Hand Grip Strength and Myocardial Oxygen Consumption Index among Coronary Artery Bypass Grafting Patients.

Sokran SN, Mohan V, Kamaruddin K, Sulaiman MD, Awang Y, Othman IR, Victor SJ - Iran J Med Sci (2015)

Non-dominant side hand grip strength (HGS) and myocardial oxygen consumption index.
© Copyright Policy
Related In: Results  -  Collection

License
Show All Figures
getmorefigures.php?uid=PMC4487459&req=5

Figure 2: Non-dominant side hand grip strength (HGS) and myocardial oxygen consumption index.
Mentions: Regarding the interaction effects, both revealed significant results (P<0.99) with large effect sizes (HGS dominant×MVO2 index: hp2=0.44; HGS non-dominant×MVO2 index: hp2=0.49). This indicates that peripheral muscle strength of the upper limb (HGS dominant and HGS non-dominant) had different effects on MVO2 index before and after cardiac surgery. Figure 1, depicts the interaction graph which shows that the increase in MVO2 index after surgery with reduced HGS for dominant hand. Figure 2, describes the interaction graph which shows that the increase in MVO2 index after surgery with reduced HGS in non-dominant hand.

Bottom Line: There was significant interactions (P<0.001) for both HGS dominant and non-dominant with large effect sizes (HGS dominant×MVO2 index: hp (2)=0.44; HGS dominant×RPP: hp (2)=0.49).This signifies that peripheral muscle strength of the upper limb (HGS dominant and non-dominant) had different effects on MVO2 index before and after surgery.The interaction graph shows that the increase in MVO2 index after surgery was significantly greater for peripheral muscle strength of the dominant hand when compared to non-dominant.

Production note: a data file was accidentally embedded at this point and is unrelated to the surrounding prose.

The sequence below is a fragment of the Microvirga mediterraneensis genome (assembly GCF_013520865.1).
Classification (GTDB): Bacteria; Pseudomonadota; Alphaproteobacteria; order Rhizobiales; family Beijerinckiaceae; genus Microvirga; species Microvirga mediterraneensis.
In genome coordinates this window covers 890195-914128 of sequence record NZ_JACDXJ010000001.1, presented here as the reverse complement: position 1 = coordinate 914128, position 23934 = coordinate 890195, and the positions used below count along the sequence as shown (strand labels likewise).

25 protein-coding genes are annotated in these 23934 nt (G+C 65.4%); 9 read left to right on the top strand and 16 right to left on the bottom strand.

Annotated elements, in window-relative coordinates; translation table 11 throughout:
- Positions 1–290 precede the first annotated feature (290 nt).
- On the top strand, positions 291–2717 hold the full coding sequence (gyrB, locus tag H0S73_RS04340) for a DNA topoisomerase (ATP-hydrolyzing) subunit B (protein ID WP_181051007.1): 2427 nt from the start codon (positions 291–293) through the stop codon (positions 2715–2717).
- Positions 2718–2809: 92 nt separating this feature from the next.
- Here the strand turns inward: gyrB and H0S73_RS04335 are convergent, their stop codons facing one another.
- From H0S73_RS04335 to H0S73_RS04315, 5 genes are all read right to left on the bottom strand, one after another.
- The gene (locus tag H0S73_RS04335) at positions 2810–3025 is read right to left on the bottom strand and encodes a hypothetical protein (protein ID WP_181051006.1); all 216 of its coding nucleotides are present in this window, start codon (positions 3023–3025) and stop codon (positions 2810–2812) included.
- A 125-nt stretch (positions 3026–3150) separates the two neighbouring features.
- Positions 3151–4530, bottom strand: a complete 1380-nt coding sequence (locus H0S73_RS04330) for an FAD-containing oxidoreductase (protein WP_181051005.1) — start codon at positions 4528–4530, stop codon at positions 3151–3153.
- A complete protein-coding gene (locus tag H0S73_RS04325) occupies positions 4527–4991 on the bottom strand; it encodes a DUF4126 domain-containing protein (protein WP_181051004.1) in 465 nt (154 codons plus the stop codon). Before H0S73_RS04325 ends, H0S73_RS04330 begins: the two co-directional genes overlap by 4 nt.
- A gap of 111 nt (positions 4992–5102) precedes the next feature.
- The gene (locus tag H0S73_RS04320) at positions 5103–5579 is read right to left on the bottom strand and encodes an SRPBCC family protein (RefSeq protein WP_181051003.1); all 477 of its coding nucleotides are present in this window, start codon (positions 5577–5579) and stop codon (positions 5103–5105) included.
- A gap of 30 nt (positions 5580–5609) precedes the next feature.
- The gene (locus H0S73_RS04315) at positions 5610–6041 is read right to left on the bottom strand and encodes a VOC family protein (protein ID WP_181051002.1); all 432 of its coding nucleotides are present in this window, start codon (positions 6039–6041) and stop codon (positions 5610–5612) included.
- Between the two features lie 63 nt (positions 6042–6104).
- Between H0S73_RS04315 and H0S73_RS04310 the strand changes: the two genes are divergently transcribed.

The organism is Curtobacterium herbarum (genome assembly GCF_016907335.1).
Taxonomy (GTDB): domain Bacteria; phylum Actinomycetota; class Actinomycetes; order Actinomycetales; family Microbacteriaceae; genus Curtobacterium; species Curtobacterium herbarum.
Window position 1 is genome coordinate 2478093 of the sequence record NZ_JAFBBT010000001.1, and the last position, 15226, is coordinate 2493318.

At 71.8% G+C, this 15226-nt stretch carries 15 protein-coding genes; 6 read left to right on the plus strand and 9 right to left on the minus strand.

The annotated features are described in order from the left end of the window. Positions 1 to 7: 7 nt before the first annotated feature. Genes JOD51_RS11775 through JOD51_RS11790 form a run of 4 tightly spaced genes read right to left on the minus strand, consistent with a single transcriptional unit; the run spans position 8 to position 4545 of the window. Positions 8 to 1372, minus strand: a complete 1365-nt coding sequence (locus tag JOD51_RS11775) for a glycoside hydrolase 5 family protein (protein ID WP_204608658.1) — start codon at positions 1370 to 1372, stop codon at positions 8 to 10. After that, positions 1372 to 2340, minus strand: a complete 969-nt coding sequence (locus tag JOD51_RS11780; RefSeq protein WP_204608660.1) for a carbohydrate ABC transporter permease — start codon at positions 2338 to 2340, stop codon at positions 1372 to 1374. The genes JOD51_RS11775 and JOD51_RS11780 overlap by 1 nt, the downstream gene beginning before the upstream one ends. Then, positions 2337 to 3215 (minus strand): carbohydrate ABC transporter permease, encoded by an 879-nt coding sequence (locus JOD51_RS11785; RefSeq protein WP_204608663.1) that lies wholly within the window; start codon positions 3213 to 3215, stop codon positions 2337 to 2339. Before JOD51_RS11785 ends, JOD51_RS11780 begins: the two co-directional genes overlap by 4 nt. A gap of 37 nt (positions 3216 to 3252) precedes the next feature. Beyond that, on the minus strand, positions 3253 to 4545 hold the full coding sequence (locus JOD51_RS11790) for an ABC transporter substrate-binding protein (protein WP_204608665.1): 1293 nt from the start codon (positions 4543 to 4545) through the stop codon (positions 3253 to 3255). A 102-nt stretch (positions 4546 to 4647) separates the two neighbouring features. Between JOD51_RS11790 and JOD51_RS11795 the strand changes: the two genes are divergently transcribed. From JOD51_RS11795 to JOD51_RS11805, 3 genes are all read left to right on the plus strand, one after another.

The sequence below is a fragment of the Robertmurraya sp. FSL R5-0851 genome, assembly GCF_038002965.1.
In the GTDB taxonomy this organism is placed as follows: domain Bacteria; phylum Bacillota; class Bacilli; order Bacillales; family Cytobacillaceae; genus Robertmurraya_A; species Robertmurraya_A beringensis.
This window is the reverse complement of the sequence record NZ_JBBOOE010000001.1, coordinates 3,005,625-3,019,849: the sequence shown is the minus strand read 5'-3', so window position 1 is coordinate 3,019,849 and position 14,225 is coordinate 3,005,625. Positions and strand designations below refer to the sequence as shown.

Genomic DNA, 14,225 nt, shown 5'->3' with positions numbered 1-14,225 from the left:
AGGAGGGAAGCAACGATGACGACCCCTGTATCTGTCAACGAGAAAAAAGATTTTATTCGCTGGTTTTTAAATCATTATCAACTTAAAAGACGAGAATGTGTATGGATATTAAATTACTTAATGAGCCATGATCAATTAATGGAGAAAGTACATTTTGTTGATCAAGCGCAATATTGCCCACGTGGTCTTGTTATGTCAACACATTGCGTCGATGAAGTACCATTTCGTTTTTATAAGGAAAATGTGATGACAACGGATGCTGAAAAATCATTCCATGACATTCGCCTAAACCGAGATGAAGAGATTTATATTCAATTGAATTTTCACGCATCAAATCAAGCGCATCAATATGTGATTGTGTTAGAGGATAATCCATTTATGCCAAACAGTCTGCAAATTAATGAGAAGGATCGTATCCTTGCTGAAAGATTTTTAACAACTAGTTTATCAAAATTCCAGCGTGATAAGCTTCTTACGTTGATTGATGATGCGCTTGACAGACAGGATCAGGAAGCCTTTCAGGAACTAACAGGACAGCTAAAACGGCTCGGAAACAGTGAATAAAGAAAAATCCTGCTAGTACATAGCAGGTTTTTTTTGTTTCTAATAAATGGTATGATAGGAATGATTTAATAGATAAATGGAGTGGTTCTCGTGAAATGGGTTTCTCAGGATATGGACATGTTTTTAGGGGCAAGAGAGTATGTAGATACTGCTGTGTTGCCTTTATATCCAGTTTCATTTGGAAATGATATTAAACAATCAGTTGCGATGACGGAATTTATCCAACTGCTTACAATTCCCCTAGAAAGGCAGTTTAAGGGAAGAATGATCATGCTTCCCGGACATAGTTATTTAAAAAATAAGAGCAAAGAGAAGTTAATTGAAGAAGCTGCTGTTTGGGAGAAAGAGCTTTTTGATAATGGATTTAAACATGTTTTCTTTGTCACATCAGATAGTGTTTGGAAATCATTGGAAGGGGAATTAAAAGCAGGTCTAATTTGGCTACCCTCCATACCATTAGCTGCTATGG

View Article: PubMed Central - PubMed

Affiliation: Department of Physiotherapy, Faculty of Health Sciences, Universiti Teknologi MARA, Puncak Alam, Selangor, Malaysia; ; KPJ Damansara Specialist Hospital, Damansara Utama, Petaling Jaya, Selangor, Malaysia;

ABSTRACT

Background: Hand grip strength (HGS) is a reliable indicator of peripheral muscle strength. Although, numerous studies have investigated the strength of hand grip; little attention has been given to coronary artery disease (CAD) patients, exploring the relationship between HGS and myocardial oxygen consumption (MVO2) index. The current study aimed to evaluate the interaction between HGS and MVO2 index findings before and after cardiac surgery.

Methods: Twenty-seven patients with CAD had HGS were assessed using handheld dynamometer. HGS for each hand were documented. MVO2 index was assessed using rate pressure product (RPP), which is the product of the heart rate (HR) and systolic blood pressure (SBP). Repeated measures MANOVA were carried out to estimate the interaction between both hands HGS and MVO2 index before and after surgery.

Results: There was significant interactions (P<0.001) for both HGS dominant and non-dominant with large effect sizes (HGS dominant×MVO2 index: hp (2)=0.44; HGS dominant×RPP: hp (2)=0.49). This signifies that peripheral muscle strength of the upper limb (HGS dominant and non-dominant) had different effects on MVO2 index before and after surgery. The interaction graph shows that the increase in MVO2 index after surgery was significantly greater for peripheral muscle strength of the dominant hand when compared to non-dominant.

Conclusion: Patients with CAD had interactions between HGS and oxygen consumption before and after surgery. Hence, HGS might be used as a predictor to assess oxygen consumption among cardiac patients.

No MeSH data available.


Related in: MedlinePlus